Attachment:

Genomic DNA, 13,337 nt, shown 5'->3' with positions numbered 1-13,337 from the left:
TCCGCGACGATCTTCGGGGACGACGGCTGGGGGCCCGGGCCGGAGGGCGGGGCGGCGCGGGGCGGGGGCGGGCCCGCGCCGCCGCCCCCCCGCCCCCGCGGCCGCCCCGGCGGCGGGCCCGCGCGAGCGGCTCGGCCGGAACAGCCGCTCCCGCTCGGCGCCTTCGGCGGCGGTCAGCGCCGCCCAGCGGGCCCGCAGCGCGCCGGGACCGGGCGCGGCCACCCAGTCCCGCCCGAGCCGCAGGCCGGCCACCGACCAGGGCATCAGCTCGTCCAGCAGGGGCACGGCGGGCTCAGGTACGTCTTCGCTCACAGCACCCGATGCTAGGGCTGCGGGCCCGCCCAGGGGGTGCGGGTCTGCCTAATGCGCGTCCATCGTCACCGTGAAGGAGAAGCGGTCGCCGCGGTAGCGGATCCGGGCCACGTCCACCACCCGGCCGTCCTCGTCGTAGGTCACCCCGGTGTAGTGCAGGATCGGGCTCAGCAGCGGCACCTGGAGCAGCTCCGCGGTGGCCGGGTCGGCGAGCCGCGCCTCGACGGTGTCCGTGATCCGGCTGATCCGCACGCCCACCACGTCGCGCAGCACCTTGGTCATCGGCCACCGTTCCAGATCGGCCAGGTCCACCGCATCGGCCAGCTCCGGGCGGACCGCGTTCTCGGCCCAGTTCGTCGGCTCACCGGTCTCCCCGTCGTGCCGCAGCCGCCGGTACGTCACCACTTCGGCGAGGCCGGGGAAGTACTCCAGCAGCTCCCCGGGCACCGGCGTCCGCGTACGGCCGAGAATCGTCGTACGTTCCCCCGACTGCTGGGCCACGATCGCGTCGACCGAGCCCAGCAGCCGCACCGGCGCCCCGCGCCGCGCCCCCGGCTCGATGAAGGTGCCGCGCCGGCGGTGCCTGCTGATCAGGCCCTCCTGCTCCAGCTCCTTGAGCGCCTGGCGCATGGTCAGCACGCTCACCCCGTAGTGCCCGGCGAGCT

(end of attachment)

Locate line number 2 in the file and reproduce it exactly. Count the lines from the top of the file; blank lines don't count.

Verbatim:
TCCGCGACGATCTTCGGGGACGACGGCTGGGGGCCCGGGCCGGAGGGCGGGGCGGCGCGGGGCGGGGGCGGGCCCGCGCCGCCGCCCCCCCGCCCCCGCGGCCGCCCCGGCGGCGGGCCCGCGCGAGCGGCTCGGCCGGAACAGCCGCTCCCGCTCGGCGCCTTCGGCGGCGGTCAGCGCCGCCCAGCGGGCCCGCAGCGCGCCGGGACCGGGCGCGGCCACCCAGTCCCGCCCGAGCCGCAGGCCGGCCACCGACCAGGGCATCAGCTCGTCCAGCAGGGGCACGGCGGGCTCAGGTACGTCTTCGCTCACAGCACCCGATGCTAGGGCTGCGGGCCCGCCCAGGGGGTGCGGGTCTGCCTAATGCGCGTCCATCGTCACCGTGAAGGAGAAGCGGTCGCCGCGGTAGCGGATCCGGGCCACGTCCACCACCCGGCCGTCCTCGTCGTAGGTCACCCCGGTGTAGTGCAGGATCGGGCTCAGCAGCGGCACCTGGAGCAGCTCCGCGGTGGCCGGGTCGGCGAGCCGCGCCTCGACGGTGTCCGTGATCCGGCTGATCCGCACGCCCACCACGTCGCGCAGCACCTTGGTCATCGGCCACCGTTCCAGATCGGCCAGGTCCACCGCATCGGCCAGCTCCGGGCGGACCGCGTTCTCGGCCCAGTTCGTCGGCTCACCGGTCTCCCCGTCGTGCCGCAGCCGCCGGTACGTCACCACTTCGGCGAGGCCGGGGAAGTACTCCAGCAGCTCCCCGGGCACCGGCGTCCGCGTACGGCCGAGAATCGTCGTACGTTCCCCCGACTGCTGGGCCACGATCGCGTCGACCGAGCCCAGCAGCCGCACCGGCGCCCCGCGCCGCGCCCCCGGCTCGATGAAGGTGCCGCGCCGGCGGTGCCTGCTGATCAGGCCCTCCTGCTCCAGCTCCTTGAGCGCCTGGCGCATGGTCAGCACGCTCACCCCGTAGTGCCCGGCGAGCT